One question that comes to mind is: does our concern regarding torture stem from a genuine consideration for the rights etc. of the recipient or is it more self entered? That is to say, are we more concerned with what the process might do to us and our own morality? This statement quoted by David seems to support that:

    It is about time our governments realise that torture inflicts moral damage on our society, as severe as the pain felt by the people who are physically and psychologically tortured. Our reputation has been stained and tarnished enough.
    Either way, why do we not hold the same concerns, but stronger, regarding collateral damage? After all, collateral damage often produces more victims, with a greater likelihood of being innocent. (And even there we hold different standards. The comparison of bombing a village in Pakistan versus law enforcers doing similar damage in one of our own towns has been pointed out here previously.)
    I think that that is also the main point that Sam is trying to make. (I have not read his book.)

    So it is the difference between the two that interests me.

    I wonder if we have here a moral conundrum similar to the trolley problem.
    Last edited by Kiwigrunt; 12-29-2012 at 10:33 PM. Reason: added quote
    Nothing that results in human progress is achieved with unanimous consent. (Christopher Columbus)

    All great truth passes through three stages: first it is ridiculed, second it is violently opposed. Third, it is accepted as being self-evident.
    (Arthur Schopenhauer)

    ONWARD

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    Council Member Kiwigrunt's Avatar
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    David, I found this one the most profound statements in your linked article:

    Opponents of torture have vigorously been embracing the notion that torture produces false intelligence. This implicitly leaves the door open for the possibility of endorsing torture if it were proven to produce sound intelligence.
    Nothing that results in human progress is achieved with unanimous consent. (Christopher Columbus)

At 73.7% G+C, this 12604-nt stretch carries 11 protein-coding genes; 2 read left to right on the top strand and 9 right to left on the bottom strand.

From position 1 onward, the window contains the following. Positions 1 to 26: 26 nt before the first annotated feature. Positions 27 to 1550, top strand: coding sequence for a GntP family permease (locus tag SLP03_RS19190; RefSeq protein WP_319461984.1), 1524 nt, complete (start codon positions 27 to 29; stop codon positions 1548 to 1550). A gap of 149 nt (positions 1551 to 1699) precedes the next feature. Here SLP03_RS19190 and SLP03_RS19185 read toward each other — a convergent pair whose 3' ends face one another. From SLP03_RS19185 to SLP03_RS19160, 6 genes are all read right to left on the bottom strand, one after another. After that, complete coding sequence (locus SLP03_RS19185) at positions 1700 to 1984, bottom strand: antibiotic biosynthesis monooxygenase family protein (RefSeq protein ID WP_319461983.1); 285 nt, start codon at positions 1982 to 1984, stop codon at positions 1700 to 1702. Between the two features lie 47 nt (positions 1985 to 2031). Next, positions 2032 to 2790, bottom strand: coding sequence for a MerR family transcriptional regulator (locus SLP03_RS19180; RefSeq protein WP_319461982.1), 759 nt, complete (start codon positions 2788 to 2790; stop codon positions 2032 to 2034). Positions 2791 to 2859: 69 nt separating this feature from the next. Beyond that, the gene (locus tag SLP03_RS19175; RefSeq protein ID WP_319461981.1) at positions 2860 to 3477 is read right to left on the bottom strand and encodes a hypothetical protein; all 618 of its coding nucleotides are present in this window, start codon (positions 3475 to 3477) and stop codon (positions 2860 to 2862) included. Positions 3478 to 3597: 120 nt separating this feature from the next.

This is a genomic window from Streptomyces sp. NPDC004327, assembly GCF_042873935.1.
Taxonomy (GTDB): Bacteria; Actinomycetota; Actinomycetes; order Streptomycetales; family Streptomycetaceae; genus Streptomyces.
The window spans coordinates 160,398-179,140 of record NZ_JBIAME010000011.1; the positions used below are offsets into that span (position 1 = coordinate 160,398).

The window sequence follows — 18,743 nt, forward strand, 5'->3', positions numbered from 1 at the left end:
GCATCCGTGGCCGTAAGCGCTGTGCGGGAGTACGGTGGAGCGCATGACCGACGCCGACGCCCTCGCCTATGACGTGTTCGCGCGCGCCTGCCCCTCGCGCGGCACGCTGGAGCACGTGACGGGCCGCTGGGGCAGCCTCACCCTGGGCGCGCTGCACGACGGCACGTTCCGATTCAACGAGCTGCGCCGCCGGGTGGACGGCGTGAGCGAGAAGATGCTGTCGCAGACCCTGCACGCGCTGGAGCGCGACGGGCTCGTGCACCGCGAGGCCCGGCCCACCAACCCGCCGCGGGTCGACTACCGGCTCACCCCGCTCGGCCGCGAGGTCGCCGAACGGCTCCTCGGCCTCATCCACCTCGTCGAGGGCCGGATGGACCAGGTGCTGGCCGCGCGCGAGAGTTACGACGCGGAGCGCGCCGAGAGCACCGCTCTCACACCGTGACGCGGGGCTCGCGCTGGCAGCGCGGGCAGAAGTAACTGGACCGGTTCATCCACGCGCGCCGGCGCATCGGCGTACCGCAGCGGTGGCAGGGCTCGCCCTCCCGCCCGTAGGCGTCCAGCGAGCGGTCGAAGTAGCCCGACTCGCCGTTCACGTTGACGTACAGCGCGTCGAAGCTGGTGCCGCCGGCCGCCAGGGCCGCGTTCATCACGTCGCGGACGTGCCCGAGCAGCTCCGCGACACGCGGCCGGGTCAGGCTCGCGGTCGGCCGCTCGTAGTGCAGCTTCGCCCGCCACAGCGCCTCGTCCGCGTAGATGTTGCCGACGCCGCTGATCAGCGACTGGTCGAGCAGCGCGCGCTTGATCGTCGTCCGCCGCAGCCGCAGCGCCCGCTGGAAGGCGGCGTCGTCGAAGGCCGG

All great truth passes through three stages: first it is ridiculed, second it is violently opposed. Third, it is accepted as being self-evident.
    (Arthur Schopenhauer)

    ONWARD

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    Council Member Fuchs's Avatar
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    Societies have progressed and regressed over time, have been replaced by others who did the same, rinse and repeat.
    Over time, mankind has learned a few lasting lessons.

    One of these lessons - widely understood to be self-evident (save for Hollywood) is that preventive arresting or killing of people who *might* turn into criminals is not appropriate. In fact, it is so utterly inappropriate and proven to be a poor idea that it is almost perfectly universally loathed.
    Some practices such as this are so bad, mankind has learned to forego all analysis of costs and benefits in specific cases in favour of a universal maxim of "don't".

    This was also true of torture, which was understood to be cruel and a thoroughly poor idea in the Western civilisation.

    Sadly, the previous line was written in past tense because a few years ago a really big Western country did a really big regressive leap and actually left the consensus of Western civilisation on torture.
    It even did so overtly, officially - unlike a generation or two ago when only a handful people working in the shadows ignored the norms of their civilisation.


    The unwillingness to heed the hard-earned wisdom of earlier generations was and is strong in them.

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    Council Member carl's Avatar
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    Fuchs:

    That was very well said.

    Something has happened to ethical standards in the US, especially among the elites. It reminds me of something that my civilian self seems to see happen in the spec ops world, the attitude that they are not bound by rules. If they can do it, it is ok to do.

    The elites who advocate torture show the same signs of having been cut loose from any moral base, if they think it is ok, it is.